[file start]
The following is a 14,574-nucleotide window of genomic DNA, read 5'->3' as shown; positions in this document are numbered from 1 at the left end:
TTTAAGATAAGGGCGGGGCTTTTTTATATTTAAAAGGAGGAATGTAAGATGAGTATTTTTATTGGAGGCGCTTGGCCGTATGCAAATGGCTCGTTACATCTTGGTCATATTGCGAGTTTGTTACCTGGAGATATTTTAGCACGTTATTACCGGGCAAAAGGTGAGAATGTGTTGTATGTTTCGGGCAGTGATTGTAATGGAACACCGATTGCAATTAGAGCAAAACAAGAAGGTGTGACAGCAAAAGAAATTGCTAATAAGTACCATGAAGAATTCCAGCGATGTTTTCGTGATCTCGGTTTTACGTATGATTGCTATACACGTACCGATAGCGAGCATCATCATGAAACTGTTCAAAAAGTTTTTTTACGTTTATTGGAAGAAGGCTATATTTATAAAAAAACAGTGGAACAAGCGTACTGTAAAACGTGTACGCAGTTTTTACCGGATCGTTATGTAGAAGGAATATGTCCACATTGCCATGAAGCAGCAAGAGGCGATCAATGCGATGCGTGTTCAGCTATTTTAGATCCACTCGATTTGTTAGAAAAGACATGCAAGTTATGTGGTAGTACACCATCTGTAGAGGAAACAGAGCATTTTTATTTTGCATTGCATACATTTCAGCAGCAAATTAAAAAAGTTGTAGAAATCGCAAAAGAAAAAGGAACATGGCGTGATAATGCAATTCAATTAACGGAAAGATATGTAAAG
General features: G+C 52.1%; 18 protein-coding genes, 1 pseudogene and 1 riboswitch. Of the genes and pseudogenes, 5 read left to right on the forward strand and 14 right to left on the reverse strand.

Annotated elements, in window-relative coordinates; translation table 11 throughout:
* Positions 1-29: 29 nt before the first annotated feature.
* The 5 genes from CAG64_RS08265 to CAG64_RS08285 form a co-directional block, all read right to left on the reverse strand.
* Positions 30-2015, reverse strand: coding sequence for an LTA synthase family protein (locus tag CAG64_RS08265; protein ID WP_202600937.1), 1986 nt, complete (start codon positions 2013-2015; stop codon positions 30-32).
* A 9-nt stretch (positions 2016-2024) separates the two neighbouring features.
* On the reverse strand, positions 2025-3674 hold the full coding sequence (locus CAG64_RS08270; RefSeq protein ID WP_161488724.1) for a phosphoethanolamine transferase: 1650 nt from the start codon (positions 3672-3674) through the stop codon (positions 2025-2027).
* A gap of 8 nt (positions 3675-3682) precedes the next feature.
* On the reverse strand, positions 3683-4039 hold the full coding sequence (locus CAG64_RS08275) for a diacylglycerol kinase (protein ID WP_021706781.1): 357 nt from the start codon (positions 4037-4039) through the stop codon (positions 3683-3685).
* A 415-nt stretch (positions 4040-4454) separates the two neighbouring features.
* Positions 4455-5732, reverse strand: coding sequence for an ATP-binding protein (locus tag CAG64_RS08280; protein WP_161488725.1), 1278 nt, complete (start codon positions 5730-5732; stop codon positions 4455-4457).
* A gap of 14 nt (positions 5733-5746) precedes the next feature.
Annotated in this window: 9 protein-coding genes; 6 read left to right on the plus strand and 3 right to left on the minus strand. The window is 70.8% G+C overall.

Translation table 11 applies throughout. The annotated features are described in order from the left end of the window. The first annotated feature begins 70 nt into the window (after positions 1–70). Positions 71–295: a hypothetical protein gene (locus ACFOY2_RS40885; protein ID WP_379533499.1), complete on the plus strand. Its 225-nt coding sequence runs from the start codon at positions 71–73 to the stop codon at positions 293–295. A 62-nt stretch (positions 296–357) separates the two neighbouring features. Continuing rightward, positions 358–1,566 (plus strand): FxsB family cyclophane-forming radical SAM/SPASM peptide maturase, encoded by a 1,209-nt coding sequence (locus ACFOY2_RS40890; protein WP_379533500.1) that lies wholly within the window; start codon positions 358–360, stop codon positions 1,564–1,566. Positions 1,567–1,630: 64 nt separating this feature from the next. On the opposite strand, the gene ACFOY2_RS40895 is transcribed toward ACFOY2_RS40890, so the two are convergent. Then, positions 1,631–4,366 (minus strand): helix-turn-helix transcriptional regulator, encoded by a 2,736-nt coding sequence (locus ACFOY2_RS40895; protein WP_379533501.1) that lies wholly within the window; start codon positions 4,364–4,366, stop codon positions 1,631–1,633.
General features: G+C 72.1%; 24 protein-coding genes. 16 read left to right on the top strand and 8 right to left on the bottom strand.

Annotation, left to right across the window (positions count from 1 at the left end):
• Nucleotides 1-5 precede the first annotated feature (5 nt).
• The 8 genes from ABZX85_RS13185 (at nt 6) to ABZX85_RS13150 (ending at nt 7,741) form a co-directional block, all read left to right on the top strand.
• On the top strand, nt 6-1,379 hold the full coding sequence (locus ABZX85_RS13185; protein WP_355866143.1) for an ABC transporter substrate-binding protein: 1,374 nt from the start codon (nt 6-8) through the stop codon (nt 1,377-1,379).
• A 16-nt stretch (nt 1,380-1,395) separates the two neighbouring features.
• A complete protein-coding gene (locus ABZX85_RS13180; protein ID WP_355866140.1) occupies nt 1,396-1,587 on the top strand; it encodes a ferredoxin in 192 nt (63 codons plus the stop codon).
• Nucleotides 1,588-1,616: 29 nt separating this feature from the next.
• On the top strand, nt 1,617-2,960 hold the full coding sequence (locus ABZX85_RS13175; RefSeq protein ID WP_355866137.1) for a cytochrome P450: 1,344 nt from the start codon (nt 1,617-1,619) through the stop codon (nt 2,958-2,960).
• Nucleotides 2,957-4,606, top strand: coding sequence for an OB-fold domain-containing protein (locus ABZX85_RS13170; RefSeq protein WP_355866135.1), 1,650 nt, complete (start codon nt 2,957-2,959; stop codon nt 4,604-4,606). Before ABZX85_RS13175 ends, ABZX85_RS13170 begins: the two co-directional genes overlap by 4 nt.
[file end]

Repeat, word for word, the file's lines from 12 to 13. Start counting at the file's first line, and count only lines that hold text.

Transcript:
* A 415-nt stretch (positions 4040-4454) separates the two neighbouring features.
* Positions 4455-5732, reverse strand: coding sequence for an ATP-binding protein (locus tag CAG64_RS08280; protein WP_161488725.1), 1278 nt, complete (start codon positions 5730-5732; stop codon positions 4455-4457).